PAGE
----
# Hacker Challenge: Guess the Correct Password

In an attempt to “liberate” their fellow birds, a group of highly intelligent hens are attempting to compromise the zoo’s security system. To get access to the zoo’s mainframe, the hens first need to guess the administrative password. The hens know that the password is a string built from up to 62 possible characters: a, b, c, ..., z, A, B, C, ..., Z, 0, 1, ... 9. They also know that no character appears more than once in the password, which means that it has a maximum length of 62 (and a minimum length of 1). The password is case-sensitive.

We define a guess be close if and only if the real password can be obtained by inserting additional characters among the letters and numbers of the original guess. In other words, a guess is close if it is a (not necessarily contiguous) subsequence of the password. Every time the hens guess a password, the zoo’s security system will do one of three things:

• If the guess is exactly equal to the password, it will print ‘C’ and grant the hens access to the mainframe.
• If the guess close but not exactly equal to the password, it will print ‘Y’.
• If the guess is neither close nor exactly equal to the password, it will print ‘N’.

The mainframe permits at most 750 guesses before it locks further attempts and alerts the zoo officials of suspicious activity. The hens have hired you to guess the password before you use all of your allotted attempts.

There will be no initial input. Every time your program makes a guess, the grader will output ‘C’, ‘Y’, or ‘N’, which your program can then read via the usual input channel. The grader will only respond to the first 750 guesses. Make sure that you end each guess with a new line.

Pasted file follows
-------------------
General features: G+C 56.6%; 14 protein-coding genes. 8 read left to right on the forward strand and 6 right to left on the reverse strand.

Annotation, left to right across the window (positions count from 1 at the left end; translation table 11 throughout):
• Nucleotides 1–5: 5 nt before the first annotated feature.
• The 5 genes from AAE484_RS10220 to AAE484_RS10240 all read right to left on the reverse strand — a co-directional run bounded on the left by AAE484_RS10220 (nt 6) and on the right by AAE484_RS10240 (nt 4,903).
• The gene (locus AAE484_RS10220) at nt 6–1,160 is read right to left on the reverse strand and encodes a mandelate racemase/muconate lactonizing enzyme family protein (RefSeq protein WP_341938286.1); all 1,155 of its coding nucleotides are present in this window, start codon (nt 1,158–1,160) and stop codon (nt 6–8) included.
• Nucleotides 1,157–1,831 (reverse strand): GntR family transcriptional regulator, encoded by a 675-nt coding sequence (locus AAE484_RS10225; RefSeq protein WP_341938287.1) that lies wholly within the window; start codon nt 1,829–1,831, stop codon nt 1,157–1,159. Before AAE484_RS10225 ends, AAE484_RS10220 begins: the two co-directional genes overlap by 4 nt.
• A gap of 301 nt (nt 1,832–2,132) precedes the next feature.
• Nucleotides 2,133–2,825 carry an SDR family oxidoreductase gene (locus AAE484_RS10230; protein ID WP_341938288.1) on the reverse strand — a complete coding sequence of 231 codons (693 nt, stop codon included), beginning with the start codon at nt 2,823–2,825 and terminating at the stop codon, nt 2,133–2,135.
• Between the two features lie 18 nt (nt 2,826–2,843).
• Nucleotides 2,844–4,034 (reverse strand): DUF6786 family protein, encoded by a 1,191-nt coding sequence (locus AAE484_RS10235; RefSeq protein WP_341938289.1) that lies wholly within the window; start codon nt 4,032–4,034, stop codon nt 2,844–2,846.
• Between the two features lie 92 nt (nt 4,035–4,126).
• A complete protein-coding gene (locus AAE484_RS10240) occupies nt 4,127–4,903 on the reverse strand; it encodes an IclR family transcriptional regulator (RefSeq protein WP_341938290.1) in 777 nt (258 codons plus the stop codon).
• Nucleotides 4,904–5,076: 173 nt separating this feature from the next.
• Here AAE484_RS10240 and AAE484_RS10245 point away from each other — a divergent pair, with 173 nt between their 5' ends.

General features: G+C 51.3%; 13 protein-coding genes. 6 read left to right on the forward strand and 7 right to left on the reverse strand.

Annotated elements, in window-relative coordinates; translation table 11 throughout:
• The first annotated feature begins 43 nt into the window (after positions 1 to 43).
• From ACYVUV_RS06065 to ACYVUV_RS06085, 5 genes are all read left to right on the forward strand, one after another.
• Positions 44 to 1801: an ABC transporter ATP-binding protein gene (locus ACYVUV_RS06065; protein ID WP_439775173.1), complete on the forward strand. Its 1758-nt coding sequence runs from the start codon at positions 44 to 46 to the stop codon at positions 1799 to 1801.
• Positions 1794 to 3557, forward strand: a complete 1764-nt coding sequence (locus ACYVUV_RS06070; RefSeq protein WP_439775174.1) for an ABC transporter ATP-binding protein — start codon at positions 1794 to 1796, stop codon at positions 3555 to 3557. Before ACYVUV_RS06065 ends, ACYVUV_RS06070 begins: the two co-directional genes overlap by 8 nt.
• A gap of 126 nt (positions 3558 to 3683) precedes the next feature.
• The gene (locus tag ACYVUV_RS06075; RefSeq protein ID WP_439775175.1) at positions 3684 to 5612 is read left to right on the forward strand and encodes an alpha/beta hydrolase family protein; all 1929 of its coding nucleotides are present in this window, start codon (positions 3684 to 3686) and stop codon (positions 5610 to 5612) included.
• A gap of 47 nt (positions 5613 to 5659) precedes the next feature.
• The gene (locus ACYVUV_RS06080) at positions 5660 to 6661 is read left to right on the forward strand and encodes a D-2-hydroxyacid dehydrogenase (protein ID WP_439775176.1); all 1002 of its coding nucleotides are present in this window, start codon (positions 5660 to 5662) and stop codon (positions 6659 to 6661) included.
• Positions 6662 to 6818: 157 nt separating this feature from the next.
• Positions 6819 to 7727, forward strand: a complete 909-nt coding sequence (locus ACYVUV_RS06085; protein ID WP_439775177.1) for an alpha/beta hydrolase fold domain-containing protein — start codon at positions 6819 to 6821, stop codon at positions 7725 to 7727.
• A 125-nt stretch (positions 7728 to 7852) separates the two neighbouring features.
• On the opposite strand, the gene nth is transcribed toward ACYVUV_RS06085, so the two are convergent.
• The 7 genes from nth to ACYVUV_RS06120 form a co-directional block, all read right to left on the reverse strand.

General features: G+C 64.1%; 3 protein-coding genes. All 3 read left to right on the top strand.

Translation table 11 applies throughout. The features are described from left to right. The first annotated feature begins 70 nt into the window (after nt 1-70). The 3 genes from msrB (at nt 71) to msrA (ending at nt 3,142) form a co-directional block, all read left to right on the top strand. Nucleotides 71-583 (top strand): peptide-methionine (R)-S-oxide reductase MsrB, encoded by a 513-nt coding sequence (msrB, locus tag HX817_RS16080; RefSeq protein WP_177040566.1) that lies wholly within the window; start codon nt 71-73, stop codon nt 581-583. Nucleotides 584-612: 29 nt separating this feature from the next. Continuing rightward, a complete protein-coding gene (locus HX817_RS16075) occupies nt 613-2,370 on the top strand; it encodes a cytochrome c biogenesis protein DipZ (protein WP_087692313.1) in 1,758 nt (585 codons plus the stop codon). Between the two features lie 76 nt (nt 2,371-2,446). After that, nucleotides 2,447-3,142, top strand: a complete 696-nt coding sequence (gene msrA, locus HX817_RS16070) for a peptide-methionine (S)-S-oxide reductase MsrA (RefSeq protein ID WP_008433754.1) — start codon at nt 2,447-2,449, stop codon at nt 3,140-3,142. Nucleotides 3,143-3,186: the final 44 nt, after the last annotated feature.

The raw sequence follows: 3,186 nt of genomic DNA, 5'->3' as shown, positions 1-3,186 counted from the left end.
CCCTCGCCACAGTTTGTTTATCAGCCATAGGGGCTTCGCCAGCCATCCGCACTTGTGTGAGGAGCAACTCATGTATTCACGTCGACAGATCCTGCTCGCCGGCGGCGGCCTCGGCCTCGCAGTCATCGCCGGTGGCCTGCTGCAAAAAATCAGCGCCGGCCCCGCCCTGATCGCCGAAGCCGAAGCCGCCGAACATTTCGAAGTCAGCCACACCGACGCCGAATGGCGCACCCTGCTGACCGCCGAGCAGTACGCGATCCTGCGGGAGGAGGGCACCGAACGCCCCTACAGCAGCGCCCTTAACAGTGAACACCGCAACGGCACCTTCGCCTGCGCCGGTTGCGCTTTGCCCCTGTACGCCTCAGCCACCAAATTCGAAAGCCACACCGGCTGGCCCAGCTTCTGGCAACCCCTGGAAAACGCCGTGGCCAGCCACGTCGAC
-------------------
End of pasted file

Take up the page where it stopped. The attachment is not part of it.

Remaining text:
Test Program made by me in Python 3 (works):

from functools import cmp_to_key

print(s)
c = input()
if c == 'C':
exit()
return c == 'Y'

def cmp(a, b):
return -1 if ask(a + b) else 1

ret = []
for i in range(48, 58):
ret.append(chr(i))
for i in range(65, 91):
ret.append(chr(i))
for i in range(97, 123):
ret.append(chr(i))

ret = "".join(sorted(ret, key=cmp_to_key(cmp)))
print(ret)


I think it can be condensed even further, but that sample is just to show what the program is trying to ask. I do not own this question and all rights are to 2020 mBIT. The rules are simple. Do not just print answers and shortest one wins in any language.

• Hi! This question looks reasonable, but there are a couple of things you need to add. Firstly, if it's code golf, add the code-golf tag (instead of code-challenge). The second is I/O format: consider the community's loose I/O rules. In particular, I'd suggest to allow the answer to be a function and the grader to be passed as a black-box function. Nov 9, 2020 at 2:18
• Some people will print the test cases therefore "matching the test cases" but that is considered cheating.
– VJZ
Nov 9, 2020 at 2:34
• @VJZGamingHD For the tag, you made a typo: it's not cold-golf, but code-golf. Nov 9, 2020 at 2:42
• @VJZGamingHD "matching the test cases" is a standard loophole here. Don't worry too much about that. Nov 9, 2020 at 2:50
• IMO, It could be easy to have an implementation (like the one given in question). Bit it would be hard to prove the implementation always success within 750 guesses.
– tsh
Nov 9, 2020 at 4:00

### Python 3.7, 162 bytes

import string as S,functools as F
A=lambda s:'N'!=Input(s+'\n')
print(''.join(sorted(filter(A,S.ascii_letters+S.digits),key=F.cmp_to_key(lambda a,b:1-2*A(a+b)))))


Tries characters one-by-one to see which ones are in the password. Then sorts those letters using a comparison function. To compare 'A' and 'B', check to see if 'AB' returns 'Y'. If is does, then 'A' comes before 'B', otherwise 'A' comes after 'B'.

• @tsh need input(s+'\n') and fixed the bug ('N'!=input()) Nov 10, 2020 at 3:30
• @tsh, in response to your comment above about the number of comparisons. In 20k runs with 62 character passwords, my code averaged 350 comparisons and never took more than 362. Nov 10, 2020 at 7:24